Along with the colorful costumes, the geeky merchandise and the celebrity guests, the Salt Lake Comic Con FanX also featured panels on various topics about media or artistic expression.
Two of these panels were hosted by Utah State University’s Debra Jenson, an assistant professor in the department of journalism and communication. Jenson hosted an 18+ panel on the feminist themes found in the horror movie “The Witch” and a panel about the importance of diversity in media such as movies and comic books.
Other than talking about favorite fandoms such as “Dr. Who” and “Harry Potter,” Jenson said the driving force behind the topics she focuses on in her panels is her belief that media helps people understand who they are, what their place is in the world and what their possibilities are.
“If we don’t see ourselves portrayed in ways that are powerful and intelligent and compassionate and strong and as leaders,” Jensen said, “then we tend to not to see ourselves as that, and other people don’t see us as that.”
Another reason topics like this are important, Jensen said, was that these conversations can get back to creators and artists who then make work that reflect these ideas. At larger cons, they get back to major creators and more content can hopefully change for the better.
“Comics are for everyone, this is for everyone and my culture is not represented nearly enough in nerdom,” said Michelle Wilde, an Aggie alumnus. “It would be great to see more of it, but bringing it up in venues like this is exactly how we drive that force to create a space for marginalized communities, and so I really appreciate that.”
Wilde is Hispanic and said she loves how Jenson’s panels bring the problematic aspects of nerd culture to light because a lot of people gloss over or ignore them.
“There’s a lot of problems, especially with minorities or feminism or that sort of things within nerd culture and a lot of times people just want to ignore it,” she said, “because it’s not fun and it’s not happy and shiny and rainbows all the time. And it’s something she brings to light and she does it in a fun way so that we can discuss it without getting all ‘Hulk smash’ over the whole thing.”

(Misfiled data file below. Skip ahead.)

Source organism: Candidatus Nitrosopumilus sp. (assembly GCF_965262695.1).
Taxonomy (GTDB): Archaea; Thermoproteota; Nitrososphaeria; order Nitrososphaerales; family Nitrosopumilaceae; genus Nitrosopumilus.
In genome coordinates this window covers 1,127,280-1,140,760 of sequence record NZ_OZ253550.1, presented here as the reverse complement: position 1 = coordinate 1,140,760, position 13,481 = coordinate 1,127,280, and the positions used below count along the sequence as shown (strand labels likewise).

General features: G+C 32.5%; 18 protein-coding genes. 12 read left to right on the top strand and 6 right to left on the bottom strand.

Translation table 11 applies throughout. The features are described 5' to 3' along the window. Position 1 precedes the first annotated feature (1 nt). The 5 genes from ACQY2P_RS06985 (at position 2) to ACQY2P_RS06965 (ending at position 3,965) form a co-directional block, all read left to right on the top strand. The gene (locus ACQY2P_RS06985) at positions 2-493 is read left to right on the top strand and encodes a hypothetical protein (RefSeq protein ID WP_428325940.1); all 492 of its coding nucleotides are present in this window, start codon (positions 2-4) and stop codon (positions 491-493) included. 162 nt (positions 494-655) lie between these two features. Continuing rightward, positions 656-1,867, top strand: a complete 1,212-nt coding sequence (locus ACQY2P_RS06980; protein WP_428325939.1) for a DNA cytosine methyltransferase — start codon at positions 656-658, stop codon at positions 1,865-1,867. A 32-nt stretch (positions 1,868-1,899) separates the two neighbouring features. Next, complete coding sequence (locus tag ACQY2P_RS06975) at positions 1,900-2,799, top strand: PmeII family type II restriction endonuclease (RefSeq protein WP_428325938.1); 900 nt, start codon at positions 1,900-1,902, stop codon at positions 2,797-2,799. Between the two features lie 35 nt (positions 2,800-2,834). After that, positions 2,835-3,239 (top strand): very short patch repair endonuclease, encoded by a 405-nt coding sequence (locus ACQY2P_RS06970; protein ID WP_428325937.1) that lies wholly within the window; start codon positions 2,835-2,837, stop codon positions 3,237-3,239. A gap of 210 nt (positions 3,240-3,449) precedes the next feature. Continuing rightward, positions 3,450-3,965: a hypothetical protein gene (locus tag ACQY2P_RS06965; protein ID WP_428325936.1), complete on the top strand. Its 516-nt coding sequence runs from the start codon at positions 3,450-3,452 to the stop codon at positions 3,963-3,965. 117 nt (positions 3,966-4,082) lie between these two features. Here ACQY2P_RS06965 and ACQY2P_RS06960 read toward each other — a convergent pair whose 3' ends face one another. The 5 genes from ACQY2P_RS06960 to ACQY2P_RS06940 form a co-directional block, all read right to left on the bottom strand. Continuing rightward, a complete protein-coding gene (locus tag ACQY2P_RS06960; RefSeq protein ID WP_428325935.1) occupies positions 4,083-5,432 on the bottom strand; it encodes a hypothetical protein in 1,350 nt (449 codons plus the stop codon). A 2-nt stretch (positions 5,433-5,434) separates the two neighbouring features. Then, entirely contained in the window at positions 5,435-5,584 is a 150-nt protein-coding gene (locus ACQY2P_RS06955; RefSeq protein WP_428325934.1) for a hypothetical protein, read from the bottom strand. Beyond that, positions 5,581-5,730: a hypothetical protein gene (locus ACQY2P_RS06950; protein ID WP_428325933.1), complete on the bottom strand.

The main problem when talking about diversity in media, Jenson said, was getting diverse people to talk about these issues on panels. During the first Salt Lake Comic Con in 2013, she went to a similar panel about diversity in comics and found five white men and one black man running the discussion.
Seeing no women, Jenson contacted someone she knew on the programming committee and volunteered to represent her views in future panels. Other panelists joined the discussion later for similar reasons – they felt their voices weren’t represented enough in panels and wanted to get involved.
“I know the staff people who put this part together – the panels together – and they take it very seriously and they desperately want voices of diversity and communities to feel represented,” Jensen said.
But the problem is finding people to join, she said. It’s a small pool of people and it often comes to “Who do you know?”